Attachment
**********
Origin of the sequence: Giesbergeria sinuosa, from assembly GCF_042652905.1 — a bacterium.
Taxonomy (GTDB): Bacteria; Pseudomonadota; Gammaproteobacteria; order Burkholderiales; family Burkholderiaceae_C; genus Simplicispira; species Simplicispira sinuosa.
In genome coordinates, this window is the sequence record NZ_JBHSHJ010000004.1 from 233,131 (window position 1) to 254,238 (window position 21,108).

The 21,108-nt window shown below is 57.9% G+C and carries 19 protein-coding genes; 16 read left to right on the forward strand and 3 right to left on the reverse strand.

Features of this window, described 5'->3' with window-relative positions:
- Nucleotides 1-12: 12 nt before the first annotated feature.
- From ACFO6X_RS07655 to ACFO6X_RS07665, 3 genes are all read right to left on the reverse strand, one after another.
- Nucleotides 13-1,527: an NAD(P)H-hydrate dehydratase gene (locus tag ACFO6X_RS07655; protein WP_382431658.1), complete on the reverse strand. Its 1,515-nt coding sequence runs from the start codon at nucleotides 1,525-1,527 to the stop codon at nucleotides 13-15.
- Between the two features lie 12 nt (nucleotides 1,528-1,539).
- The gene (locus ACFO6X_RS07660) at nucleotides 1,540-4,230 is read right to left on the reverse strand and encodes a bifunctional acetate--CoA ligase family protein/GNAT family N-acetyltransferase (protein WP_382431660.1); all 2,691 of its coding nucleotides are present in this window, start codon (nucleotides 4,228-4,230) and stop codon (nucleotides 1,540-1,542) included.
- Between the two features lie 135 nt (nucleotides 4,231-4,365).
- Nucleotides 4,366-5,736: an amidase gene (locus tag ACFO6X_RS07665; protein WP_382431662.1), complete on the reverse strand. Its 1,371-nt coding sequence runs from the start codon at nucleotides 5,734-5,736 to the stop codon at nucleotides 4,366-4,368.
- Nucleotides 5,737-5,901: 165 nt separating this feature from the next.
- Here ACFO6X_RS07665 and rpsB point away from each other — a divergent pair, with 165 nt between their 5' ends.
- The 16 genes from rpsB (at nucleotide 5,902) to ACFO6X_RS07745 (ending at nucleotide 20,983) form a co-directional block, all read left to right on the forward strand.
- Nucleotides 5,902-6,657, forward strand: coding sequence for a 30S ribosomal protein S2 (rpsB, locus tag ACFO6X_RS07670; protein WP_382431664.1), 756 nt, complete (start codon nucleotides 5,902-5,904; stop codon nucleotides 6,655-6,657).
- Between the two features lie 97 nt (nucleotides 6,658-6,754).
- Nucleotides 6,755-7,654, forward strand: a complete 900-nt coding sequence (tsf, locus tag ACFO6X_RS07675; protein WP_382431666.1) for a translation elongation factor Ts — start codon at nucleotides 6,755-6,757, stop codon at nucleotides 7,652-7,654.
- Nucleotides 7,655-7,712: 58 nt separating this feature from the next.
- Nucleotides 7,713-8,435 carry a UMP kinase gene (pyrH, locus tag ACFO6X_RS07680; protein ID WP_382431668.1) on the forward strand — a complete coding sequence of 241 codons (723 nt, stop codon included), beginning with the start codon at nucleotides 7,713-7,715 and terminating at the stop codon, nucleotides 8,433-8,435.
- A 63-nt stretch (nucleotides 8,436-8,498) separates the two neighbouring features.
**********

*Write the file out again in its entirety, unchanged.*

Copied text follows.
Origin of the sequence: Giesbergeria sinuosa, from assembly GCF_042652905.1 — a bacterium.
Taxonomy (GTDB): Bacteria; Pseudomonadota; Gammaproteobacteria; order Burkholderiales; family Burkholderiaceae_C; genus Simplicispira; species Simplicispira sinuosa.
In genome coordinates, this window is the sequence record NZ_JBHSHJ010000004.1 from 233,131 (window position 1) to 254,238 (window position 21,108).

The 21,108-nt window shown below is 57.9% G+C and carries 19 protein-coding genes; 16 read left to right on the forward strand and 3 right to left on the reverse strand.

Features of this window, described 5'->3' with window-relative positions:
- Nucleotides 1-12: 12 nt before the first annotated feature.
- From ACFO6X_RS07655 to ACFO6X_RS07665, 3 genes are all read right to left on the reverse strand, one after another.
- Nucleotides 13-1,527: an NAD(P)H-hydrate dehydratase gene (locus tag ACFO6X_RS07655; protein WP_382431658.1), complete on the reverse strand. Its 1,515-nt coding sequence runs from the start codon at nucleotides 1,525-1,527 to the stop codon at nucleotides 13-15.
- Between the two features lie 12 nt (nucleotides 1,528-1,539).
- The gene (locus ACFO6X_RS07660) at nucleotides 1,540-4,230 is read right to left on the reverse strand and encodes a bifunctional acetate--CoA ligase family protein/GNAT family N-acetyltransferase (protein WP_382431660.1); all 2,691 of its coding nucleotides are present in this window, start codon (nucleotides 4,228-4,230) and stop codon (nucleotides 1,540-1,542) included.
- Between the two features lie 135 nt (nucleotides 4,231-4,365).
- Nucleotides 4,366-5,736: an amidase gene (locus tag ACFO6X_RS07665; protein WP_382431662.1), complete on the reverse strand. Its 1,371-nt coding sequence runs from the start codon at nucleotides 5,734-5,736 to the stop codon at nucleotides 4,366-4,368.
- Nucleotides 5,737-5,901: 165 nt separating this feature from the next.
- Here ACFO6X_RS07665 and rpsB point away from each other — a divergent pair, with 165 nt between their 5' ends.
- The 16 genes from rpsB (at nucleotide 5,902) to ACFO6X_RS07745 (ending at nucleotide 20,983) form a co-directional block, all read left to right on the forward strand.
- Nucleotides 5,902-6,657, forward strand: coding sequence for a 30S ribosomal protein S2 (rpsB, locus tag ACFO6X_RS07670; protein WP_382431664.1), 756 nt, complete (start codon nucleotides 5,902-5,904; stop codon nucleotides 6,655-6,657).
- Between the two features lie 97 nt (nucleotides 6,658-6,754).
- Nucleotides 6,755-7,654, forward strand: a complete 900-nt coding sequence (tsf, locus tag ACFO6X_RS07675; protein WP_382431666.1) for a translation elongation factor Ts — start codon at nucleotides 6,755-6,757, stop codon at nucleotides 7,652-7,654.
- Nucleotides 7,655-7,712: 58 nt separating this feature from the next.
- Nucleotides 7,713-8,435 carry a UMP kinase gene (pyrH, locus tag ACFO6X_RS07680; protein ID WP_382431668.1) on the forward strand — a complete coding sequence of 241 codons (723 nt, stop codon included), beginning with the start codon at nucleotides 7,713-7,715 and terminating at the stop codon, nucleotides 8,433-8,435.
- A 63-nt stretch (nucleotides 8,436-8,498) separates the two neighbouring features.